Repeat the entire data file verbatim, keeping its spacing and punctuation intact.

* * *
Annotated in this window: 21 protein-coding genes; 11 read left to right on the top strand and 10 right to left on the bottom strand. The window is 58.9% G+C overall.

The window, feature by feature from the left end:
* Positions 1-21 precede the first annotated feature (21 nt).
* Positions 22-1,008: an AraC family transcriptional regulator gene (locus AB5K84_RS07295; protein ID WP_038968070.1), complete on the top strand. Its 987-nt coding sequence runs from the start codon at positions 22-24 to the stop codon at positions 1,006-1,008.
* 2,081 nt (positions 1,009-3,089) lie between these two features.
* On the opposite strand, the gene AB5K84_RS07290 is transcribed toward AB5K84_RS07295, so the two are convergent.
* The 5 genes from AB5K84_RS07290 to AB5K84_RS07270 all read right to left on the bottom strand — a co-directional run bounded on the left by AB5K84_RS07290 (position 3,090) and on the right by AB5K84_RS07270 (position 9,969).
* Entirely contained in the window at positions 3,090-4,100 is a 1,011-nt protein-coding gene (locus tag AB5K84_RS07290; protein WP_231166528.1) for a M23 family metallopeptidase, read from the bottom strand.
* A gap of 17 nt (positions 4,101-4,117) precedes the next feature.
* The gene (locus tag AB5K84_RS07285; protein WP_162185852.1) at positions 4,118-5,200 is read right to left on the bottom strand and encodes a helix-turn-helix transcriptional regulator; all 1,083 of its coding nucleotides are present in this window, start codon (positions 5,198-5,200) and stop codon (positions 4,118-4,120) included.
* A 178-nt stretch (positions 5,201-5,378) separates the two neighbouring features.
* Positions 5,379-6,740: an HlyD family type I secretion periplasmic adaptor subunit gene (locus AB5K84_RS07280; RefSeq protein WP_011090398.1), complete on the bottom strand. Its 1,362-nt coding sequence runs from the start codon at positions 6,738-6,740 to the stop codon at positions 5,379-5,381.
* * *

Annotated in this window: 21 protein-coding genes; 11 read left to right on the top strand and 10 right to left on the bottom strand. The window is 58.9% G+C overall.

The window, feature by feature from the left end:
* Positions 1-21 precede the first annotated feature (21 nt).
* Positions 22-1,008: an AraC family transcriptional regulator gene (locus AB5K84_RS07295; protein ID WP_038968070.1), complete on the top strand. Its 987-nt coding sequence runs from the start codon at positions 22-24 to the stop codon at positions 1,006-1,008.
* 2,081 nt (positions 1,009-3,089) lie between these two features.
* On the opposite strand, the gene AB5K84_RS07290 is transcribed toward AB5K84_RS07295, so the two are convergent.
* The 5 genes from AB5K84_RS07290 to AB5K84_RS07270 all read right to left on the bottom strand — a co-directional run bounded on the left by AB5K84_RS07290 (position 3,090) and on the right by AB5K84_RS07270 (position 9,969).
* Entirely contained in the window at positions 3,090-4,100 is a 1,011-nt protein-coding gene (locus tag AB5K84_RS07290; protein WP_231166528.1) for a M23 family metallopeptidase, read from the bottom strand.
* A gap of 17 nt (positions 4,101-4,117) precedes the next feature.
* The gene (locus tag AB5K84_RS07285; protein WP_162185852.1) at positions 4,118-5,200 is read right to left on the bottom strand and encodes a helix-turn-helix transcriptional regulator; all 1,083 of its coding nucleotides are present in this window, start codon (positions 5,198-5,200) and stop codon (positions 4,118-4,120) included.
* A 178-nt stretch (positions 5,201-5,378) separates the two neighbouring features.
* Positions 5,379-6,740: an HlyD family type I secretion periplasmic adaptor subunit gene (locus AB5K84_RS07280; RefSeq protein WP_011090398.1), complete on the bottom strand. Its 1,362-nt coding sequence runs from the start codon at positions 6,738-6,740 to the stop codon at positions 5,379-5,381.